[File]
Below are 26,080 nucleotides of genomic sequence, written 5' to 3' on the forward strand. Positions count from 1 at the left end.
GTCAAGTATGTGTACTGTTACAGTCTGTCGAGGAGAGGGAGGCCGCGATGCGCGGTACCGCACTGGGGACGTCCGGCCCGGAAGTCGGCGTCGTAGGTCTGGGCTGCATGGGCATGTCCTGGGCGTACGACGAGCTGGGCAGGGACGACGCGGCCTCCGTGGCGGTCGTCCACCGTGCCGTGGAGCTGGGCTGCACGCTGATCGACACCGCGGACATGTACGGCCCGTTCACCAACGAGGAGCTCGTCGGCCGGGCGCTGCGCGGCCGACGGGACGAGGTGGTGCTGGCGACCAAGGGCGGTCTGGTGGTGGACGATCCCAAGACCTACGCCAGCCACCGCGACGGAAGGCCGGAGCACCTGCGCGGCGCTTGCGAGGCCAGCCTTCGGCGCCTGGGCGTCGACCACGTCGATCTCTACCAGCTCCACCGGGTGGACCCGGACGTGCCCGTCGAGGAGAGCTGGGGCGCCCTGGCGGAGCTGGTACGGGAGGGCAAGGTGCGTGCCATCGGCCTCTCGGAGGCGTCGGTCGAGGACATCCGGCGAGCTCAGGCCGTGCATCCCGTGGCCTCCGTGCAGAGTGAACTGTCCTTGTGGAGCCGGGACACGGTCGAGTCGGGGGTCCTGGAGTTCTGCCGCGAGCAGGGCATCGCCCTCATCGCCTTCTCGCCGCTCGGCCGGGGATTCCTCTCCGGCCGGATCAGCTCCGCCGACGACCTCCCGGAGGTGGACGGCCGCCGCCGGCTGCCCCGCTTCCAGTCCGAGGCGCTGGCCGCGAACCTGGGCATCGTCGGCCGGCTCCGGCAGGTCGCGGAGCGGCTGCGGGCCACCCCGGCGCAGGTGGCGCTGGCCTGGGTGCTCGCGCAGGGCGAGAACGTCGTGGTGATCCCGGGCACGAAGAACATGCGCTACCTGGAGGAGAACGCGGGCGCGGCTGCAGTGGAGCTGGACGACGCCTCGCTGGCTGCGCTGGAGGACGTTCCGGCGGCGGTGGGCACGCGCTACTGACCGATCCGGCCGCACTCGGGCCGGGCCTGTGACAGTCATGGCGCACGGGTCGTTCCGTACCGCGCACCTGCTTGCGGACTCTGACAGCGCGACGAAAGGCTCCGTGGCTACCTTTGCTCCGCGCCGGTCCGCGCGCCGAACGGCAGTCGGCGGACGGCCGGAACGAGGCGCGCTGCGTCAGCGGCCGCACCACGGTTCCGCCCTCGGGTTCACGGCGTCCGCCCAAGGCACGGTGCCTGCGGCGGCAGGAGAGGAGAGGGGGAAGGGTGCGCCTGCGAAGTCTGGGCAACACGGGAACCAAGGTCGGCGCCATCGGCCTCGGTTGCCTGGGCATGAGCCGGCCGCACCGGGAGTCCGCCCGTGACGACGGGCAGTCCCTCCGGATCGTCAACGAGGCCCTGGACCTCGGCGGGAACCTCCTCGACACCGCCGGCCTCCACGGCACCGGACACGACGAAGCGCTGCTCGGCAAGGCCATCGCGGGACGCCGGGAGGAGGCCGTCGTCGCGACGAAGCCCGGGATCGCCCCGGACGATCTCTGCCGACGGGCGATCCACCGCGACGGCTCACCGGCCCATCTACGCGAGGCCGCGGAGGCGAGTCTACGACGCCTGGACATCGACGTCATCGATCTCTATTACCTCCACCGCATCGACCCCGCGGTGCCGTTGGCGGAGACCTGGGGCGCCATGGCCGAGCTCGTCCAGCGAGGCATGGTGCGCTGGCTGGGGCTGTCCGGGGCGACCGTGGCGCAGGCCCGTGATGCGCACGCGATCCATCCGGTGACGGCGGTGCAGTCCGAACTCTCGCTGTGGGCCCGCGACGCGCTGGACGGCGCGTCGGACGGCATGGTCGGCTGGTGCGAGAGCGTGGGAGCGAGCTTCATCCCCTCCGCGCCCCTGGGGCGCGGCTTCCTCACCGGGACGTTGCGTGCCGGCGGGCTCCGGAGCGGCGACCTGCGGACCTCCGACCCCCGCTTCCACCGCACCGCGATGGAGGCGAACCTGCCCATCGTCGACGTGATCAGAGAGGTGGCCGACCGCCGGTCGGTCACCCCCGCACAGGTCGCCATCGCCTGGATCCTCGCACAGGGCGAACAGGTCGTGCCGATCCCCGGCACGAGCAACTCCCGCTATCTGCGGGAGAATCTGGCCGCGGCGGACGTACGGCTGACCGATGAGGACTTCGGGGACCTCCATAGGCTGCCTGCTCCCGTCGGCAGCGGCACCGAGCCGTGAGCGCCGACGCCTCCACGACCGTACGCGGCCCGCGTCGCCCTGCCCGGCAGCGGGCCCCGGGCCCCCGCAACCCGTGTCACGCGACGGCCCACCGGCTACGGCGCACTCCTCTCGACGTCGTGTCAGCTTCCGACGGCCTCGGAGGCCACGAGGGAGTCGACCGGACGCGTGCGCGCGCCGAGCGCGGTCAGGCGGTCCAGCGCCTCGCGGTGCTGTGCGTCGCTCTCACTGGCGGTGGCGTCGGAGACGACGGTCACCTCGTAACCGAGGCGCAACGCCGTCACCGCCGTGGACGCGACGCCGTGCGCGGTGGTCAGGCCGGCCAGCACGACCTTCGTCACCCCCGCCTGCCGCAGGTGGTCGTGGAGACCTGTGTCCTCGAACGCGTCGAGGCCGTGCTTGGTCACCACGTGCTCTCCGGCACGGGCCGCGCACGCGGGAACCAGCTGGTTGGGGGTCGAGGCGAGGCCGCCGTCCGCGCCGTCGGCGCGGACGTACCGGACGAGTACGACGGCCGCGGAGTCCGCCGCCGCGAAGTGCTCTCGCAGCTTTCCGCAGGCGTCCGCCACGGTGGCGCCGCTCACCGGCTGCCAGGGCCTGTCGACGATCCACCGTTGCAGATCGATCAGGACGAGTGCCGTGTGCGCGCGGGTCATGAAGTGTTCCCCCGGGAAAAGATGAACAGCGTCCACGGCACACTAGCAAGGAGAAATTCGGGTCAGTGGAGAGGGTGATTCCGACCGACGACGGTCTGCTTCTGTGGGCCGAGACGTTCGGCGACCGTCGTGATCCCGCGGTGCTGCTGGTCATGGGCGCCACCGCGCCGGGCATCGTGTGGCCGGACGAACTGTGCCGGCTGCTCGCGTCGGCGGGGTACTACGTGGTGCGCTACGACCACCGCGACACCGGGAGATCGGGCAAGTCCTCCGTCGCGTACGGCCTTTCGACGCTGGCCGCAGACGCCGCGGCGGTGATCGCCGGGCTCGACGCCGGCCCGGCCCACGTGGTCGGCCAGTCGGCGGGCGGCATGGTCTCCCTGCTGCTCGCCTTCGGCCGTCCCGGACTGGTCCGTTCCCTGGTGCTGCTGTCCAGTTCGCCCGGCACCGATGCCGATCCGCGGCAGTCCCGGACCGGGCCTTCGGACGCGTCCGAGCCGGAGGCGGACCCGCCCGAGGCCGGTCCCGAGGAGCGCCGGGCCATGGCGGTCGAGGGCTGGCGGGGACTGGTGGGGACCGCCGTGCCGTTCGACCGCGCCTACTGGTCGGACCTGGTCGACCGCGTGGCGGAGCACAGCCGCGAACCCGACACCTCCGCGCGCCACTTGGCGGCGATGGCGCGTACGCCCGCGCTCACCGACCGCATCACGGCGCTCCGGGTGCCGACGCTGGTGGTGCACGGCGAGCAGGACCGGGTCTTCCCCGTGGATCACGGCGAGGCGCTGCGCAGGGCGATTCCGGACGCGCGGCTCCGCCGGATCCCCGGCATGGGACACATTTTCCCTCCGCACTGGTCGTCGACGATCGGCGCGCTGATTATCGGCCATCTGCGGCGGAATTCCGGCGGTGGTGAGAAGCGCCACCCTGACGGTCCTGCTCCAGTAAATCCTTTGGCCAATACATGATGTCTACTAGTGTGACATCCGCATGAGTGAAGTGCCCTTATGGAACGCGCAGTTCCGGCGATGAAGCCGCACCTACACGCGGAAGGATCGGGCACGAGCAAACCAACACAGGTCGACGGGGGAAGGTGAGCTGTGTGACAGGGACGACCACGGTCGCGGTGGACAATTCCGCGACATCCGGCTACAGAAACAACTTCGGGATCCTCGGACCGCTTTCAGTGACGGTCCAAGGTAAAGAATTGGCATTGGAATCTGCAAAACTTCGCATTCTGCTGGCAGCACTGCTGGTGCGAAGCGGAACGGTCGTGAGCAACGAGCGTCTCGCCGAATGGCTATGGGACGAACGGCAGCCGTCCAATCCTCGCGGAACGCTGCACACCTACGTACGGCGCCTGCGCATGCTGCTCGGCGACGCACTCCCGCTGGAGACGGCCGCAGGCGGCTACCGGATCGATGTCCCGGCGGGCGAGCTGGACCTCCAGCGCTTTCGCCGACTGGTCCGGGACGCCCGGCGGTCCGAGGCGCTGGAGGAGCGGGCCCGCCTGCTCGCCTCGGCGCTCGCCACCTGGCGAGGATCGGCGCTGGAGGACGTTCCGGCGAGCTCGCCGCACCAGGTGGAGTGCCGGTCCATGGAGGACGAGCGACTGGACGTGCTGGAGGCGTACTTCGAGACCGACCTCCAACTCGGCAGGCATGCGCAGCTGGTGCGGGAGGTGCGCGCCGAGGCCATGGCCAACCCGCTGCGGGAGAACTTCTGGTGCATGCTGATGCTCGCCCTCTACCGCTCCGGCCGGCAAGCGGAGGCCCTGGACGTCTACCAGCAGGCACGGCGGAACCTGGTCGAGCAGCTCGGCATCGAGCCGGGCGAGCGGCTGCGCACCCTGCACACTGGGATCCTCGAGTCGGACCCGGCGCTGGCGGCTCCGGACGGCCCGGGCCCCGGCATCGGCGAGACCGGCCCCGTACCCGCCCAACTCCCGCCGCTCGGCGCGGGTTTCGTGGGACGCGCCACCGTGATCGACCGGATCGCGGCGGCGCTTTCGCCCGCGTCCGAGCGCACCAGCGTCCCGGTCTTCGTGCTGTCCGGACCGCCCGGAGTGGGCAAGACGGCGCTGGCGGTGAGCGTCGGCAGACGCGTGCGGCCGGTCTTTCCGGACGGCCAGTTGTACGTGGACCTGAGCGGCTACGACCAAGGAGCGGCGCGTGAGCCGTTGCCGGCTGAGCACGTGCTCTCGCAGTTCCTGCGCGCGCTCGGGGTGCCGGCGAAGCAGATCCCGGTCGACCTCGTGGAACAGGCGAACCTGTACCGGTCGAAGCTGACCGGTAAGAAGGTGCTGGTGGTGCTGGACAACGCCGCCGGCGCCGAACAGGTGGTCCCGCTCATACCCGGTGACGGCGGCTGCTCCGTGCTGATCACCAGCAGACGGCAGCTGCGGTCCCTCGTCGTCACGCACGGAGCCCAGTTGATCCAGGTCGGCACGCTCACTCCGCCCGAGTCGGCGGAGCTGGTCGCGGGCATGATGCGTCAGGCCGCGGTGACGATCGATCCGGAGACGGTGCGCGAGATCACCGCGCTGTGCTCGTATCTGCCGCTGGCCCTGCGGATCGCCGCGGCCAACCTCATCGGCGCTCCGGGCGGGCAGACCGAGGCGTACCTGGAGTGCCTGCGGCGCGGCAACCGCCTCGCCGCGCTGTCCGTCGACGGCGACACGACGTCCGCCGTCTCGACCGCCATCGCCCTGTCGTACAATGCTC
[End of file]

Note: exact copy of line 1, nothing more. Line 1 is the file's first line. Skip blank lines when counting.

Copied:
Below are 26,080 nucleotides of genomic sequence, written 5' to 3' on the forward strand. Positions count from 1 at the left end.